The Perfect Gin and Tonic Recipe (Like They Do it In Spain)
- Take a large wine glass with a long stem. (OK, not like in the photo. Like this: copa de balon).
- Fill it with ice. We're talking eight or ten cubes here. A good G&T is COLD.
- Choose a garnish. The more imaginative the better (more on which garnish to pick further down the page).
- Pour the gin onto the garnish, so as to properly flavor the gin, followed by tonic poured from a freshly-opened bottle or can. Though tastes vary, you probably want a ratio of 2:1 (tonic to gin) the perfect strength when served this cold, so if you have a 150ml or 5oz can/bottle of tonic, you should pour 75ml/2.5oz of gin and then the whole can of tonic.
- Give it a light stir and hear the ice cubes jangle, add a straw and serve.
The Best Gin for Gin & TonicG&T needs a London gin - which is most gins in the world. Don't go near Gordon's, which is nowhere near the quality it was when James Bond would drink it. Avoid the subtle Plymouth, which is not a London gin (put that in your martini instead) or the back-in-production classic Old Tom gins (they're for your Tom Collins).
The standard premium gin in bars in Spain is Tanqueray which has a great fruity flavor and is pretty cheap. At home, the best drink is the one that can be easily followed by another one, so the excellent value of Tanqueray makes it my best gin for a gin and tonic.
If you want to drink a Spanish gin, go for the premium Larios 12, or the standard larios if you need to save a bit of money.
Thankfully the Spanish haven't fallen for the marketing might of Bombay Sapphire, which tastes like perfume and is responsible for so many people saying they don't like gin.
Another good gin for the home is Beafeater. But when you're in a good G&T bar in Spain, be adventurous. I love the distinctive-orange Boudier Saffron Gin and the blue-tinted London Gin No.1.
What is the Best Tonic Water for the Perfect Gin and Tonic?
Schweppes is the standard brand of tonic for a G&T, of course, but the Spanish obsess over Fever Tree, an all-natural tonic water from Britain. I compared the two brands both side-by-side at a bar in Malaga (the one mentioned below) and I have to say that in comparison to the Fever Tree, the Schweppes has a very synthetic aftertaste.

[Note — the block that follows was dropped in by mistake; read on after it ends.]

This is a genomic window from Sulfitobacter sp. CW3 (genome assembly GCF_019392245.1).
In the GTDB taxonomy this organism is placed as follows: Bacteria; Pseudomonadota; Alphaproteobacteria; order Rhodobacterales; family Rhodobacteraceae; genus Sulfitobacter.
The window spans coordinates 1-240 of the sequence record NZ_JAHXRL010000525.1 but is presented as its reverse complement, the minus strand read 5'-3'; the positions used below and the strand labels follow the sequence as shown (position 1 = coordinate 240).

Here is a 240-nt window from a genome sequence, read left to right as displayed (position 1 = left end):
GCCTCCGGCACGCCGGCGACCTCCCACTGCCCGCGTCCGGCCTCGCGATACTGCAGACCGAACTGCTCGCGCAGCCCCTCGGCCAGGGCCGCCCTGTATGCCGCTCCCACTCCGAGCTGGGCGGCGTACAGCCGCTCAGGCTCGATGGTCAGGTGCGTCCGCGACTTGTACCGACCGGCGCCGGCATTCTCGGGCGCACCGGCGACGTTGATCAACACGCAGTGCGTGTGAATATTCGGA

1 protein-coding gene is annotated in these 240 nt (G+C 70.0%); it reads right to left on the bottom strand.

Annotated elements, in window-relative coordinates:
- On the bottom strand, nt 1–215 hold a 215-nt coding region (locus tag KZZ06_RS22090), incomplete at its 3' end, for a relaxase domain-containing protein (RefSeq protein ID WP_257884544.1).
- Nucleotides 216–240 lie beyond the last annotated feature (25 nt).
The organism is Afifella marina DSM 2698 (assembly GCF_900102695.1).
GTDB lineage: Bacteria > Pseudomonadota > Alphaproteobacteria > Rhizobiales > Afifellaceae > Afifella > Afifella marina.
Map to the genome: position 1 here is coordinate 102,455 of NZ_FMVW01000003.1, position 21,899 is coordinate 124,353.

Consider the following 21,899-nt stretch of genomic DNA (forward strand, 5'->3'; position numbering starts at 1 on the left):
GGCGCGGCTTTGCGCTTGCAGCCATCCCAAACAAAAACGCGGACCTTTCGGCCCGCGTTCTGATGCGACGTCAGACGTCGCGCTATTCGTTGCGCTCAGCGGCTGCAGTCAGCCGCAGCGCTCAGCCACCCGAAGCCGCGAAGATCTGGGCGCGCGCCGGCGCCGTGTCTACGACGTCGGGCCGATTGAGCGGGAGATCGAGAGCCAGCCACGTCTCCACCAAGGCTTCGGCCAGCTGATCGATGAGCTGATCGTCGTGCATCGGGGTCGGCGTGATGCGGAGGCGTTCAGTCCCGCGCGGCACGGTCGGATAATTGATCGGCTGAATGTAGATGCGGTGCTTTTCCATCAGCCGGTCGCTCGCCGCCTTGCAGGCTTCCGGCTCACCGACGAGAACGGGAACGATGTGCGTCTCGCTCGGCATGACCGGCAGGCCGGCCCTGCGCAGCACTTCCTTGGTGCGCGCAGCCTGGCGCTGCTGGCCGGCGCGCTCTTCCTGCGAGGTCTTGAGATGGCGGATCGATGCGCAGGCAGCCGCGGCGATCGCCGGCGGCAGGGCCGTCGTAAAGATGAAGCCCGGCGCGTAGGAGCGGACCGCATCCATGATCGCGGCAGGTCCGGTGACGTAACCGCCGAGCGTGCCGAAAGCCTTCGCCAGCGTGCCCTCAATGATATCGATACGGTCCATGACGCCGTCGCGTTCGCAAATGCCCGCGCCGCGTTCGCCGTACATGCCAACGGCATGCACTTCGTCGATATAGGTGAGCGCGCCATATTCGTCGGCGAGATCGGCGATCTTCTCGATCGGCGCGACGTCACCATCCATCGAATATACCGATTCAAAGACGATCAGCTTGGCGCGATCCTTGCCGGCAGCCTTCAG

If you can't get hold of Fever Tree, you could always make your own tonic water!
Remember: always a freshly opened bottle of tonic for every drink!
How to Pick Your Garnish for the Perfect Gin and Tonic
There's two ways to garnish a G&T - the classic way, and the Spanish way.
First, let's answer the classic question - lemon or lime in a gin and tonic?
There are two contradictory schools of thought here. It's all about the 'botanicals', the flavors in gin that differentiate it from vodka. Juniper is the main one, but lemon, cardamom and cassia bark are among other frequently included flavors. So, there's lemon already there. Now, the question is: do you want to 'bring out' the lemon with more lemon, or complement the flavor by adding one that's not already present - in this case, lime?
There'll be some sciency-stuff that would prove one way or another whether you can 'bring out' flavours in this way, but we're not doing science here: this is art.
Ultimately, it's down to taste. So, if there is no right or wrong way to garnish your G&T, why stick with lemon or lime in the first place?
Enter the Spanish!
How the Spanish Garnish the Perfect Gin & Tonic
Ever since the marketing guys at Hendrick's thought of putting cucumber in their self-styled 'unusual' gin, the Spanish have been experimenting with G&T garnishes that aren't citrus fruits beginning with the letter 'l'. Any gin bar in Spain worth its juniper will offer you a variety of garnishes.
Gin is a varied beast, so why not vary your garnishes? Below are the garnishes I saw at San Telmo's in Barcelona. I chose this bar's selection because it had the most extensive list I've seen; that doesn't mean all their choices were good!
- Citrus fruits Lemon, lime, pink grapefruit, orange.
- Herbs and Spices Coriander, mint, cardamom, cinnamon, parsely, nutmeg, pepper, curry powder(!)
- Roots Ginger, liquorice
- Berries Grapes, raspberries, juniper.
- Other Cucumber, chocolate.
A lot of bars in Spain try to match garnishes to particular gins. I think this is going a bit over the top. Experiment and find your favorite garnish for your favorite gin.